A year ago, J, a 33-year-old financial professional, visited The Sloane Clinic for a consultation. The clinic is known for offering a range of cosmetic surgery procedures, including nose jobs and tummy tucks.
But she wasn’t there for herself. It was for her husband.
“Ned* is in his late 30s and he was finding it extremely hard to lose some excess fat around his midsection through exercise,” she explains. “We both decided that liposuction was the only effective way, so we went to consult the doctor together.”
After that, Ned got fat from his tummy and love handles removed via liposuction and ended up with a trimmer core. “He definitely looks much better now, even when he dresses simply in T-shirt and jeans,” says a happy J, who confirms that both she and Ned are “very pleased” with his new hot bod.
So impressed was J by her hubby’s transformation, that she was prompted to get some “work” done to improve her own looks. She and her husband are both active, outdoorsy sorts who enjoy going for beach holidays. “Naturally, I wanted to look as good as him when we’re in our bathing suits.” So, with Ned’s blessings, she went for a boob job two months later to get a fuller chest.
She’s not at all fazed by being one half of a “plastic couple”. She believes that it’s important for both men and women to look presentable, never mind that they are far from au naturel.
“When you look good, it brings out your confidence and you emit a positive energy. This has a good impact on your work and social life,” she reasons.
It certainly has had a positive effect on her marriage. More than a year on, the couple are still enjoying each other’s “new look” and J claims it’s even helped put some sizzle into their relationship.
“We definitely enjoy our beach holidays a lot more now,” she says. “Honestly, I think I would have been jealous of Ned if I hadn’t gone for a procedure myself. Now, we just enjoy looking at each other!”
The “Ken Doll” phenomenon
These days, don’t bat an eyelid if your man ’fesses up to some nip and tuck. Like Ned, more Singapore men are opting for cosmetic surgery in their quest for physical perfection.
“It was like when male skincare first came out,” explains Marcus*, 36, a media and advertising consultant who has been treating lines on his face with Botox for eight years. “Now it is only a matter of time before men everywhere start getting aesthetic enhancements.”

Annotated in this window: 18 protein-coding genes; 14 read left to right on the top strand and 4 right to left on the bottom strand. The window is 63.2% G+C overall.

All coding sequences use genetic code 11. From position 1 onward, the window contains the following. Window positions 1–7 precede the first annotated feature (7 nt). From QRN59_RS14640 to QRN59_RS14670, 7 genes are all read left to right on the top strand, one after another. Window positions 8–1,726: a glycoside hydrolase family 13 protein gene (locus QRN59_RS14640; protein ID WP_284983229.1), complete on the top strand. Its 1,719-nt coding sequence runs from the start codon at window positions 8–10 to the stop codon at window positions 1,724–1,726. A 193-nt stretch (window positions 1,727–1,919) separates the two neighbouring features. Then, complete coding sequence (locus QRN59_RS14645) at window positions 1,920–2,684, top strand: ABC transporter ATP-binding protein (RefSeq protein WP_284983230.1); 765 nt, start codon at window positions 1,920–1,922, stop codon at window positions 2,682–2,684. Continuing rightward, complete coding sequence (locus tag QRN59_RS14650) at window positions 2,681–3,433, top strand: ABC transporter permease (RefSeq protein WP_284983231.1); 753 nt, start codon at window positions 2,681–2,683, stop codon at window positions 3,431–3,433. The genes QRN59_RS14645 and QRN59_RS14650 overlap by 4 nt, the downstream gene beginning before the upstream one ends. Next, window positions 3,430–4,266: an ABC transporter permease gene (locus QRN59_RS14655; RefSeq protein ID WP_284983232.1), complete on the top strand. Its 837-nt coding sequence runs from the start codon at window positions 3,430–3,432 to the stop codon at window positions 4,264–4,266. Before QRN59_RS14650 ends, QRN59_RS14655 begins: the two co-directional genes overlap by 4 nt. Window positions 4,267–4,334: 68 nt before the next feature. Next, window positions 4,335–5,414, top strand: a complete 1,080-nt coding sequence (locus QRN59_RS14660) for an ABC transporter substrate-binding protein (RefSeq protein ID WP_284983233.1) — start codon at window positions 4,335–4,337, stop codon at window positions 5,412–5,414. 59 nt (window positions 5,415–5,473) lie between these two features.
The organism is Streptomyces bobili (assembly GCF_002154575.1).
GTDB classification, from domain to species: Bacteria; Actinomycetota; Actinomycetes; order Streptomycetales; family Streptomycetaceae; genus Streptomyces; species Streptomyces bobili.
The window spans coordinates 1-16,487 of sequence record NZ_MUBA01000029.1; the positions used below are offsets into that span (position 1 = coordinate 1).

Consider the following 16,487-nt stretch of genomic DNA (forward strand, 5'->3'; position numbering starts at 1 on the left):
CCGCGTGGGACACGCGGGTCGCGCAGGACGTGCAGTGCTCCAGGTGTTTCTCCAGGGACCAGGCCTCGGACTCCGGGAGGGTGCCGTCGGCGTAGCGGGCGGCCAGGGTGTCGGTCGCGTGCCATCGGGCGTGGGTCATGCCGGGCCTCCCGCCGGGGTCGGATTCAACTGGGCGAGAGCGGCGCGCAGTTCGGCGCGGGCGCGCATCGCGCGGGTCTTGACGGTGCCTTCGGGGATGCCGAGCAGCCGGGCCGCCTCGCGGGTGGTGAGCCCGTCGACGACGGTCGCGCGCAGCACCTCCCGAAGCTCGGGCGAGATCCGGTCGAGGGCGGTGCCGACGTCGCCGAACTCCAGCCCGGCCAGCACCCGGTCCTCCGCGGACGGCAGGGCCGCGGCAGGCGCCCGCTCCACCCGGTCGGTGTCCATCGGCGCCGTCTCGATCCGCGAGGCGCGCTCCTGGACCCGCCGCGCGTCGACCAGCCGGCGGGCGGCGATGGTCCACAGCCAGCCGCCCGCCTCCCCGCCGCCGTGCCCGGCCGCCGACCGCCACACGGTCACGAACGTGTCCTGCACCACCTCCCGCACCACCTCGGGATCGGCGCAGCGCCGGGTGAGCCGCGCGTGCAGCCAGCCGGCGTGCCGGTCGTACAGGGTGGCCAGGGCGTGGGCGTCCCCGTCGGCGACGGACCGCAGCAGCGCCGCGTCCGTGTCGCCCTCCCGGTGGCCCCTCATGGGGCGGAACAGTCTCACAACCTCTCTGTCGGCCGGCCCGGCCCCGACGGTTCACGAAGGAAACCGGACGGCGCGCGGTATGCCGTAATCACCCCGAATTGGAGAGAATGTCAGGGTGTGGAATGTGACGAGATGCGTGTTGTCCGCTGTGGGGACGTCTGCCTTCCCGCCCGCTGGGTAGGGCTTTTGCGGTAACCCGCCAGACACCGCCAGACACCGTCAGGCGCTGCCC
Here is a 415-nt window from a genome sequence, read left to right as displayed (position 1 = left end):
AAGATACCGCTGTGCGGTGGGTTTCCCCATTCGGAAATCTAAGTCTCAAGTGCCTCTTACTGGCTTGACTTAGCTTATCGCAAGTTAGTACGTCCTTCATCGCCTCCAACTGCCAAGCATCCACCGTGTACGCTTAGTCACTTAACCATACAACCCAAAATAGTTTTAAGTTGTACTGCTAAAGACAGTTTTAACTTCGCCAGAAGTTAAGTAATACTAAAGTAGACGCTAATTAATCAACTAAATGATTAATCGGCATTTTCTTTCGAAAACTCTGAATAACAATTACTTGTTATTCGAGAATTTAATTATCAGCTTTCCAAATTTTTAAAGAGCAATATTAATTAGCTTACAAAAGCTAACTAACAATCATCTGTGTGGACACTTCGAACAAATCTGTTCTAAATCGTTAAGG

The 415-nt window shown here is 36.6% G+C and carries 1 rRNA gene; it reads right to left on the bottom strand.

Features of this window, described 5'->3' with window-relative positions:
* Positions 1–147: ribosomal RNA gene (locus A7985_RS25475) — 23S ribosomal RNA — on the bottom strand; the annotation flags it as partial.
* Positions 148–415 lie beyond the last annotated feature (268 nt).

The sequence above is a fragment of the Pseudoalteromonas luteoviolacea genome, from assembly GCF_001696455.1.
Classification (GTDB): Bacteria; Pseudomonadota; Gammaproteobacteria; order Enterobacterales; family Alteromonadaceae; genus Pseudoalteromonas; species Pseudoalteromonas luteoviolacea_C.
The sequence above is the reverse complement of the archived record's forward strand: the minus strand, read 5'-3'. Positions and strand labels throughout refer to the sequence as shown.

“I do Botox and filler treatments every year or whenever “touch-ups” are required. To me, it’s as normal as getting a haircut.”
Five doctors who perform cosmetic procedures told Her World they are seeing more male clients. At the Singapore General Hospital, men now constitute 10 per cent of patients seeking cosmetic surgery compared to 5 per cent a decade ago, says Professor Colin Song, senior consultant of the department of plastic, reconstructive and aesthetic surgery.
Dr Tan Ying Chien, consultant plastic surgeon at The Sloane Clinic Plastic Surgery Centre, estimates a 15 to 20 per cent increase in the last few years, while Dr Colin Tham, director of the aesthetics division at Asia Health Partners, says figures at his clinic have doubled compared to five years ago – he now sees 25 to 30 men per month.
He adds: “Men are also less likely to conceal surgery from their partners.”
These men are usually white-collar workers, though doctors have spotted civil servants and even students. They cut across all ages, from undergraduates asking to correct ears that stick out; professionals getting liposuction so they can shimmy into slim-fit shirts, and even older towkays looking to “fix” eyebags and droopy lids.
Like Ned, some men come with their wives for “couple surgery”, says Dr Tan. “You’ve got the man getting liposuction to remove his moobs, while the wife’s next door getting her breasts done.”